Welcome to a new Monday post with 3 random thoughts on all things guitar, music, and life, including the power of positivity, detectives, and more…
#1 – How to be a guitar playing detective
I often talk about being like Sherlock Holmes and becoming a guitar playing detective.
This is so you can spot anything wrong with your playing and quickly get to work fixing it.
There are two obvious ways to do this…
1- Get an experienced teacher who can spot things for you in real time and learn from them.
2 – Get a video camera and watch yourself playing.
I help students with #1, but even then, I like to encourage them to do #2 so they can learn to fix things themselves.
It’s better for their long-term development if they can spot errors in their playing.
Once I spot an issue with a student, I explain to them what it is and I show them on my guitar so they can see what was happening.
This helps to build up their experience of fixing things themselves.
Whether you have a teacher or not, if you don’t already do it, try recording your playing every now and then, and start “playing detective” on guitar.
It’s well worth it.
Okay, next one.
#2 – The power of positivity
Dan Thorpe Acoustic Academy member, Nancy, left a comment the other day to say:
“I just wanted to express how helpful the method is. It keeps me grounded and gives structure to the massive amount of stuff you need to learn and practice moving forward. Another great lesson and great teaching. I am having a blast learning from you. Thank you!!!”
I just wanted to say a massive congrats to Nancy, she has taken the Academy by storm since she joined and won the “Leaderboard” for the month of April.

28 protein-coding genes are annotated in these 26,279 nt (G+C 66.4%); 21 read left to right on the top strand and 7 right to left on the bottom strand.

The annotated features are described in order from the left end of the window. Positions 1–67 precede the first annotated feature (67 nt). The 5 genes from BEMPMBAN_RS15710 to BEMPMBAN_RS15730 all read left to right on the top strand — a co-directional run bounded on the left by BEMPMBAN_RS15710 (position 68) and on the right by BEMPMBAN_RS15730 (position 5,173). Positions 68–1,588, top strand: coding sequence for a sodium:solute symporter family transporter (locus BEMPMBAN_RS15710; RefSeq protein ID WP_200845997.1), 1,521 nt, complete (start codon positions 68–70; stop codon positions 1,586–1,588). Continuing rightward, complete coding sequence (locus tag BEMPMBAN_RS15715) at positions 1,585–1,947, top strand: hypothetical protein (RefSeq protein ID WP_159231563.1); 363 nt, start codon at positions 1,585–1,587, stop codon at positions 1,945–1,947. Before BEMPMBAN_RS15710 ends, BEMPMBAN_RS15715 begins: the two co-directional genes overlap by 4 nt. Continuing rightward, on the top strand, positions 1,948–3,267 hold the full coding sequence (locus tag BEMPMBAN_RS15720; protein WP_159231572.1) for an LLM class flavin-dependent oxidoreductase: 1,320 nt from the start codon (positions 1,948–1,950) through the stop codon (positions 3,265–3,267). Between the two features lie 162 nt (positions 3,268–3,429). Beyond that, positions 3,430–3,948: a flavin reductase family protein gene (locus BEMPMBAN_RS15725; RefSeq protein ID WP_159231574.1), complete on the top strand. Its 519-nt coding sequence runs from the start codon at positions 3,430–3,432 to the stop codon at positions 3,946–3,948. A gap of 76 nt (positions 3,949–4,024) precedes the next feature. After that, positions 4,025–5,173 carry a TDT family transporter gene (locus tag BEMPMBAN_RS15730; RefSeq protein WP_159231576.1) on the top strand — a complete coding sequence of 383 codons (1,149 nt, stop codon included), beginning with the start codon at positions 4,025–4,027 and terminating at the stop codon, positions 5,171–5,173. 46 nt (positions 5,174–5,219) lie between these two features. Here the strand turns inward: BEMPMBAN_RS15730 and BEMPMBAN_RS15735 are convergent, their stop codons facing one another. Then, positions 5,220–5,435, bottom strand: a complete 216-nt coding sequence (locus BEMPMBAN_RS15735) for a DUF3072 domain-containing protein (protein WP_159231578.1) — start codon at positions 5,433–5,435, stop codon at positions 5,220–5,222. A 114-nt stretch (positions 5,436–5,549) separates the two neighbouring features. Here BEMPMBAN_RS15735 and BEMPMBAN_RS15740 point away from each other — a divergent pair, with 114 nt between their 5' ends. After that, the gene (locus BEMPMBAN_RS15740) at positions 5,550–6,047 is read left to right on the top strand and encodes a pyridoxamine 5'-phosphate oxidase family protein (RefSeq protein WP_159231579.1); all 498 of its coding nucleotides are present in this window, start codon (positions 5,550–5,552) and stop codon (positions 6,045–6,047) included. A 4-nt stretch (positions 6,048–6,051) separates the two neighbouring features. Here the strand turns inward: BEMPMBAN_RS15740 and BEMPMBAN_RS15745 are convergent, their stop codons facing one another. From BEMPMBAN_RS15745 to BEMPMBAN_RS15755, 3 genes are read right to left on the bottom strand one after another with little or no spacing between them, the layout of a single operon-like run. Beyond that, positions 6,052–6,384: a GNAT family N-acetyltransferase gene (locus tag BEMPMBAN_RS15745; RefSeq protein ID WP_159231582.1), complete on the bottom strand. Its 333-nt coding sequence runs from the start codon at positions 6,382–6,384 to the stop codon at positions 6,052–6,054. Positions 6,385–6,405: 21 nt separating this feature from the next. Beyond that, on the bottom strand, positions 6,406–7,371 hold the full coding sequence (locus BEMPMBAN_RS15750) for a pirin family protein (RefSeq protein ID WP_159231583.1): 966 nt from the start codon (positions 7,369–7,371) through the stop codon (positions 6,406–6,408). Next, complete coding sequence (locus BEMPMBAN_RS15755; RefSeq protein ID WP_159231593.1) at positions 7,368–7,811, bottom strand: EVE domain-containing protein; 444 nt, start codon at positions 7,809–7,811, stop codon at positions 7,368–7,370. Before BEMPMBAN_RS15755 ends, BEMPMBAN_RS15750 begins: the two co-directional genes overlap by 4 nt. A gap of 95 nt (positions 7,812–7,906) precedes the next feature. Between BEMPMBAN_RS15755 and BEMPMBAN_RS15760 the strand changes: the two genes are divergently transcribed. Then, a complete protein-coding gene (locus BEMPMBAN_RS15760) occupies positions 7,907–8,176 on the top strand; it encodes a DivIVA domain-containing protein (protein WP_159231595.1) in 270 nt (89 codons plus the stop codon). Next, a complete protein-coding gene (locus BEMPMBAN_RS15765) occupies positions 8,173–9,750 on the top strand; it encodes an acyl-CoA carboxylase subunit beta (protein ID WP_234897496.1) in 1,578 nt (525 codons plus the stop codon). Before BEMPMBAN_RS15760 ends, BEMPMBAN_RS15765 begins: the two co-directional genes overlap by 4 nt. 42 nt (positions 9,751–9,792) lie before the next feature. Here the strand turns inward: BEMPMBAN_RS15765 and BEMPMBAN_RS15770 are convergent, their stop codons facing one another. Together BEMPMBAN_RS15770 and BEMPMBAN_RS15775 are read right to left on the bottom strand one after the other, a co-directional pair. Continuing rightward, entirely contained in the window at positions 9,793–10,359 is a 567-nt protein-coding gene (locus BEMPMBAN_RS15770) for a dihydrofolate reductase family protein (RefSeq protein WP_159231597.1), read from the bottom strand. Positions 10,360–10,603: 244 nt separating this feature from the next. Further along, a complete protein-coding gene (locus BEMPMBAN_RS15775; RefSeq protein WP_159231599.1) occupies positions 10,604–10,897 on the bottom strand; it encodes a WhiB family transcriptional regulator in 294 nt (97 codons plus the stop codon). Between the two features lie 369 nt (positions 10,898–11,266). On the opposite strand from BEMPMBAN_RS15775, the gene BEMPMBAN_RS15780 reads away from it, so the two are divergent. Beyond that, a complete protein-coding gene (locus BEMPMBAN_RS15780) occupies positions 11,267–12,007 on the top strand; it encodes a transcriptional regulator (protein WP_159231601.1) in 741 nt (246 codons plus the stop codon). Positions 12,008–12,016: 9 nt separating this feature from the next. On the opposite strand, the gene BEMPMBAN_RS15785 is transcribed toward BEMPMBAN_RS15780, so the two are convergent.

(The Leaderboard is a fun way of rewarding members who get points for more interaction and involvement with the lessons, with the winner each month getting a prize delivered to them).
I didn’t just want to share this just to congratulate Nancy though, but to show you just how powerful having a positive, excited attitude can be.
Isn’t it interesting how the guitarists who have the most positive attitude are the ones who usually have the most success?
There is a lot to guitar playing, but an underrated aspect is having this positive attitude.
Students like Nancy are a testament to what you can achieve with the power of positivity and the desire to put what you learn into practice.
I hope you have and keep developing this skill too because it’s such a key skill.
#3 – The sport I was most awful at
The world championship of snooker has been on these past few weeks (the final is on in the background as I write this email).
It got me thinking of when I used to play snooker as a teenager.
Despite being a good athlete and good at most sports, I was very average at snooker.
It’s a hard game with the table so huge you need binoculars to see the other end of the table!
Top professionals score 147 breaks, but I only ever managed about 17!
Hilarious really, and it used to bug me that I was good at other sports, but not snooker.
I realised that I was only playing occasionally and for fun, so it made no sense for me to compare myself to guys who played way more than me.
I see this with guitar too.
People who have played for 50-100 hours in total comparing themselves to…
Friends or guitar heroes who have played for many decades.
Making comparisons to professionals or those who are way more experienced is a dangerous game.
Your journey is unique.
You don’t have to try to reach the dizzy heights of your heroes to have fun.
Just stop comparing if you do it.
You will enjoy your journey more that way.
There you go.
Enjoy your Monday!
P.S. To get more help and specific advice so you enjoy your journey more, you may want to check this out.
P.P.S. This post was originally taken from Dan Thorpe’s private email list. To get blog posts like this sent to you which are full of great tips to make fingerpicking, strumming, and learning guitar more enjoyable (especially if you are over 40) join Dan’s list. It’s 100% free, HERE.